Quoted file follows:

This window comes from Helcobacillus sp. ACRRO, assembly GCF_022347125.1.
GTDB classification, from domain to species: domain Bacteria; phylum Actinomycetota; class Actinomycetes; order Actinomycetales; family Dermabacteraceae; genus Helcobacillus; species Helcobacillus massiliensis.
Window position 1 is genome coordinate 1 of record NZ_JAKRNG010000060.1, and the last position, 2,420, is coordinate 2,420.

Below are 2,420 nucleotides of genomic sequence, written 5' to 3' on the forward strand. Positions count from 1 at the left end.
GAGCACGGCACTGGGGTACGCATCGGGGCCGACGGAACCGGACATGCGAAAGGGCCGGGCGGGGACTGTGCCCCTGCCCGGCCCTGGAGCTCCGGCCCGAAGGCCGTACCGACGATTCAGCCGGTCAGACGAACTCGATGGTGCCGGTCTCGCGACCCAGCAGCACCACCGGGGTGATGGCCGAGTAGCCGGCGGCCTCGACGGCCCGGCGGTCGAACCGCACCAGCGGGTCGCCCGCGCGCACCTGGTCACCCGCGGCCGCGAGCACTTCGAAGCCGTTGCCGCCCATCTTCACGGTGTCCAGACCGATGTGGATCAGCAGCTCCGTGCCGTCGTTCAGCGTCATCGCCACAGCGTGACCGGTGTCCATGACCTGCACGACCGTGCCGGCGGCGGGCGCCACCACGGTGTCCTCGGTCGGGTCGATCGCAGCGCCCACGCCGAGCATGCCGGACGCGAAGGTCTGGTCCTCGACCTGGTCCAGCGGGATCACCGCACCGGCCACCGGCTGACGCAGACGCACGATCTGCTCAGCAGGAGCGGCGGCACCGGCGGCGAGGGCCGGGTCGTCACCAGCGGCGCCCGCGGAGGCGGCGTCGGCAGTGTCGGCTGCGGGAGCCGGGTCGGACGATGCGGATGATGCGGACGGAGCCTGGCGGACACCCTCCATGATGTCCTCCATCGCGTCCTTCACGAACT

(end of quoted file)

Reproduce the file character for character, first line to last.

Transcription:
This window comes from Helcobacillus sp. ACRRO, assembly GCF_022347125.1.
GTDB classification, from domain to species: domain Bacteria; phylum Actinomycetota; class Actinomycetes; order Actinomycetales; family Dermabacteraceae; genus Helcobacillus; species Helcobacillus massiliensis.
Window position 1 is genome coordinate 1 of record NZ_JAKRNG010000060.1, and the last position, 2,420, is coordinate 2,420.

Below are 2,420 nucleotides of genomic sequence, written 5' to 3' on the forward strand. Positions count from 1 at the left end.
GAGCACGGCACTGGGGTACGCATCGGGGCCGACGGAACCGGACATGCGAAAGGGCCGGGCGGGGACTGTGCCCCTGCCCGGCCCTGGAGCTCCGGCCCGAAGGCCGTACCGACGATTCAGCCGGTCAGACGAACTCGATGGTGCCGGTCTCGCGACCCAGCAGCACCACCGGGGTGATGGCCGAGTAGCCGGCGGCCTCGACGGCCCGGCGGTCGAACCGCACCAGCGGGTCGCCCGCGCGCACCTGGTCACCCGCGGCCGCGAGCACTTCGAAGCCGTTGCCGCCCATCTTCACGGTGTCCAGACCGATGTGGATCAGCAGCTCCGTGCCGTCGTTCAGCGTCATCGCCACAGCGTGACCGGTGTCCATGACCTGCACGACCGTGCCGGCGGCGGGCGCCACCACGGTGTCCTCGGTCGGGTCGATCGCAGCGCCCACGCCGAGCATGCCGGACGCGAAGGTCTGGTCCTCGACCTGGTCCAGCGGGATCACCGCACCGGCCACCGGCTGACGCAGACGCACGATCTGCTCAGCAGGAGCGGCGGCACCGGCGGCGAGGGCCGGGTCGTCACCAGCGGCGCCCGCGGAGGCGGCGTCGGCAGTGTCGGCTGCGGGAGCCGGGTCGGACGATGCGGATGATGCGGACGGAGCCTGGCGGACACCCTCCATGATGTCCTCCATCGCGTCCTTCACGAACT